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Do you have what it takes to be a CEO?

Tuesday, April 22, 2014  
Posted by: Barbara Francella
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By Susan Bulkeley Butler

Much has been written about the need for companies to add more women to their senior leadership teams and corporate boards. In the United States, women fill fewer than 17 percent of leadership positions and corporate board seats, even though we represent about 50 percent of the workforce.

So is it possible for today’s woman to break through these barriers? Yes — but only if you have the right credentials, the right experience and the right understanding of what it takes to reach the highest rungs of corporate America.

When Fortune magazine began its "Most Powerful Women” Summit in 1998, there were two women CEOs among Fortune 500 companies: Carly Fiorina of Hewlett-Packard Co. and Meg Whitman of eBay Inc. As of January, there were 23 women CEOs among Fortune 500 companies, including Sheri McCoy of Avon Products Inc., Denise Morrison of Campbell Soup Company, Irene Rosenfeld of Mondelēz International, Indra Nooyi of Pepsico Inc. and Carol Weyrowitz of TJX Cos. in the cpg/retail industry. Progress is slow, but going in the right direction.

Do you see yourself on such a list? If not, why not? If so, how do you get there?

Related: "Ambitious? Let your boss know you want that promotion" 

I collaborated with Barbara Allen, a former senior executive who has served 18 years as a board member, on a checklist of characteristics that will help you get ahead, no matter your level within your organization or where you want to be.

The first step toward obtaining a leadership position is to move up the career ladder by working every day of every year developing the skills and capabilities for the position you want. Become recognized as an expert, a ‘go to’ person in your organization who delivers value in everything you do. You need to be viewed as someone who is a team player with significant expertise, who is known inside and outside of the company as a real leader.

Set a goal: Where do you want to be in three years? Your aspiration: A leadership position, which will ultimately lead to a senior leadership position.

Becoming a senior leader

To obtain a senior leadership position, you must be the expert, authority and leader in your line of the business — but you must also broaden your experience and your understanding to the rest of your organization.

Here are some core requirements for senior leadership:

  • Business acumen (and financial literacy). It is essential to understand your organization’s business language and the financials. You must have experience solving problems using financial data: Profit and loss statements, balance sheets, cash flow analysis, annual reports, etc. And, you must have experience being responsible for the financial outcomes of a division or other entity within your organization.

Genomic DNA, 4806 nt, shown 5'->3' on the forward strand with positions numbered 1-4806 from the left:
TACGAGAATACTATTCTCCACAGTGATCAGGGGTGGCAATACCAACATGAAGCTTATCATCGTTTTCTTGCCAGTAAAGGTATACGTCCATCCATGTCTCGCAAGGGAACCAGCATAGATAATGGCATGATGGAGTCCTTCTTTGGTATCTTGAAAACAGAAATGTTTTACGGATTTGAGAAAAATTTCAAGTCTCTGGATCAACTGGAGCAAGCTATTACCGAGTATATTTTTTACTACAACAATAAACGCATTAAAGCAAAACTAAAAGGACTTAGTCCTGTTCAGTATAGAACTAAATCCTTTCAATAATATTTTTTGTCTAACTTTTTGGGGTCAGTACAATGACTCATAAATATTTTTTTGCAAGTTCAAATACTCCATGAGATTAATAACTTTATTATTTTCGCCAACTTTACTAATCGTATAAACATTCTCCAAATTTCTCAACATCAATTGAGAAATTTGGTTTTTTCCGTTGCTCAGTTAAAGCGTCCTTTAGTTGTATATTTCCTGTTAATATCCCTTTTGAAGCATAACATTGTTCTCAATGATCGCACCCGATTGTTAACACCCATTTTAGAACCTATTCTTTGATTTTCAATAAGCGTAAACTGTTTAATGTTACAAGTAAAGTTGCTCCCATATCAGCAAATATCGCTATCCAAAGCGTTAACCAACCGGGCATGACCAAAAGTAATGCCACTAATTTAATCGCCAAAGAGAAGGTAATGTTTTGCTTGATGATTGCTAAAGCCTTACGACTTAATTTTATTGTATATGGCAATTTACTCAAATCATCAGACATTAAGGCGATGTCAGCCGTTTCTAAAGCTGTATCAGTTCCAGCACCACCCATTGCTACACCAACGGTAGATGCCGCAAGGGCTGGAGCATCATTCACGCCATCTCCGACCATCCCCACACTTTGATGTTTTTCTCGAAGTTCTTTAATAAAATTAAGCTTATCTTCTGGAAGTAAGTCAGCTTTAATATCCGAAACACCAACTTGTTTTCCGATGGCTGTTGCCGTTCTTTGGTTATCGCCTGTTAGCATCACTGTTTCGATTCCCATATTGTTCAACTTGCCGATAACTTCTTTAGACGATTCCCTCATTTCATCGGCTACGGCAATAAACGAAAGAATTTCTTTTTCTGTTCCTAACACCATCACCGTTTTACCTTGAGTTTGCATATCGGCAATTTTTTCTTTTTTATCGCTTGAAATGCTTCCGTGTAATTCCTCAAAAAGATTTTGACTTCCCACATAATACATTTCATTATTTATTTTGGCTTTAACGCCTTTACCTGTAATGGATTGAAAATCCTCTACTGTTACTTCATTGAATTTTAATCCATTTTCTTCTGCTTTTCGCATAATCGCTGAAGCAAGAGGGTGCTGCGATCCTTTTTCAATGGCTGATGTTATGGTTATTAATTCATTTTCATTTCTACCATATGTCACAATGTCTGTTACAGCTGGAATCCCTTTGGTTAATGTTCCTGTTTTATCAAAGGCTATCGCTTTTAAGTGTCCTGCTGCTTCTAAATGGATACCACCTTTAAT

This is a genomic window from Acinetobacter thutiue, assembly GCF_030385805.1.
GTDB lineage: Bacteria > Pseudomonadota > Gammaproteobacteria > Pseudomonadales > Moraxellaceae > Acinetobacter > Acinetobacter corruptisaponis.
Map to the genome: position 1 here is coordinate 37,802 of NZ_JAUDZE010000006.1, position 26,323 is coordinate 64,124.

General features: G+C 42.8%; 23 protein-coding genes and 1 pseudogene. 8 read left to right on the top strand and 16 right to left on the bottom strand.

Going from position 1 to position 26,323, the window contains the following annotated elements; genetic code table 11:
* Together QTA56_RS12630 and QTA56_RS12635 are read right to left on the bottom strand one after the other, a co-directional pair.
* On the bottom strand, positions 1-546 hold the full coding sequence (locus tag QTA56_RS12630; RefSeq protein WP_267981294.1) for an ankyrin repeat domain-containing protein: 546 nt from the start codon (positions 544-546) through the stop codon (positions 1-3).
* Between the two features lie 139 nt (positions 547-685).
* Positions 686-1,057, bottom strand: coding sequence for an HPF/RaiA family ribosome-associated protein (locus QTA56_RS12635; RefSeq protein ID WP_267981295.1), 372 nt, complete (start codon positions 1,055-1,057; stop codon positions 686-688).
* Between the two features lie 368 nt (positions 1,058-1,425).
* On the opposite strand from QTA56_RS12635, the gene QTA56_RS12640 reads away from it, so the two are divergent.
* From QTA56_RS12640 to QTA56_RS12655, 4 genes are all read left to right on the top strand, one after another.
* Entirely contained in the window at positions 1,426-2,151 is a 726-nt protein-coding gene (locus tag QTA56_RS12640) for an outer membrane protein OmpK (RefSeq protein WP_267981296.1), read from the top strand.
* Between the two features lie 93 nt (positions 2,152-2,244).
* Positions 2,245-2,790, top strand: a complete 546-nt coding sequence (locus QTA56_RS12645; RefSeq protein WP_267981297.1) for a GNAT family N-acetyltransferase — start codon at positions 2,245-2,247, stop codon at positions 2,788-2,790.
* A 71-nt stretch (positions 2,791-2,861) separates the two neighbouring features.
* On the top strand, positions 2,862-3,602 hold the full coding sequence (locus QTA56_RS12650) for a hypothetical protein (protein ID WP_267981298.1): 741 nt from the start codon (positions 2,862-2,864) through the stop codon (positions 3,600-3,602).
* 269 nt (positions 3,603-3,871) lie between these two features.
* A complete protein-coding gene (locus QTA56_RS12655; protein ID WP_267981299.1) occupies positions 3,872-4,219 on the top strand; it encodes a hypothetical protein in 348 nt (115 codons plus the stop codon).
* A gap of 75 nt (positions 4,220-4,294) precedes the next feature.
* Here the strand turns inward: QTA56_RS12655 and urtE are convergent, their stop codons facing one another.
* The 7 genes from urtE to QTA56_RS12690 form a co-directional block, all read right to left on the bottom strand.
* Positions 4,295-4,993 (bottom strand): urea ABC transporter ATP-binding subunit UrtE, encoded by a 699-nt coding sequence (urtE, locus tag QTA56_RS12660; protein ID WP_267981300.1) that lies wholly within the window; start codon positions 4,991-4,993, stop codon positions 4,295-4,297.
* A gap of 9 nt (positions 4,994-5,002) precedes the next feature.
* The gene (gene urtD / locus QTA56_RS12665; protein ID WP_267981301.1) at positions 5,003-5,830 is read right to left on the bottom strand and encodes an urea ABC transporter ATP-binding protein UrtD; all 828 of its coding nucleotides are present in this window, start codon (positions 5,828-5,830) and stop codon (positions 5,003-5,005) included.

• Experience/responsibility for a line of business (or more).You should always seek to build your skills and capabilities to lead a larger part of a business. Along the way, you should be able to deliver a bottom-line contribution to the success of your company. You should be responsible for developing strategy, meeting personnel requirements, mitigating risks and handling marketing, among other areas.
  • Attractive personal qualities. You must be perceived well. You must be able to lead with integrity and honesty, have good people development skills, be creative and be a problem solver. You must know how and when to use your voice, able to speak up and voice your opinions, but listen and be eager to learn, too. You must be future-focused. Lastly, you must ask the hard questions and, if appropriate, challenge the status quo.

Getting a seat at the board table

Your functional and technical skills, plus senior-level experiences from your corporate responsibilities, will put you on the path to a board seat. Your next role: To help a company operate, compete and regulate itself to be successful, without being in an operational position, only an advisory position.

To get a position on a corporate board, you should get some basic "being on a board” training, mentoring and sponsorship. You should be sure to build an appropriate resume and connect with organizations that will help you achieve your goal: A seat on a non-profit board, and ultimately, on a corporate board.

Here are some are some core requirements that a search committee would likely consider for recruiting a corporate director:

  • Readiness, based on skills and experiences as a senior level leader in a comparable organization.
  • Knowledge of corporate governance.
  • Understanding of what it means to be on a board and the role and liabilities of a being a director.
  • Understanding of how to be an effective board member.

In any position, organization or working group or corporate board, it's important that new members show up, stand up and speak up. Companies want people who bring fresh, new perspectives and a deep-seated corporate ideals, goals and missions.

Develop your skills, experiences, brand and resume — to fill the seat! You can do anything you set your mind to do. Go for it and change the numbers. Move the needle for women and yourself.

Susan Bulkeley Butler is founder and CEO of the SBB Institute for the Development of Women Leaders and author of the book Become the CEO of You Inc. A version of this article first appeared on The Huffington Post

Views expressed in signed blogs and user comments are those of the authors and do not necessarily reflect the opinions of the Network of Executive Women or its Officers, Board members and sponsors.

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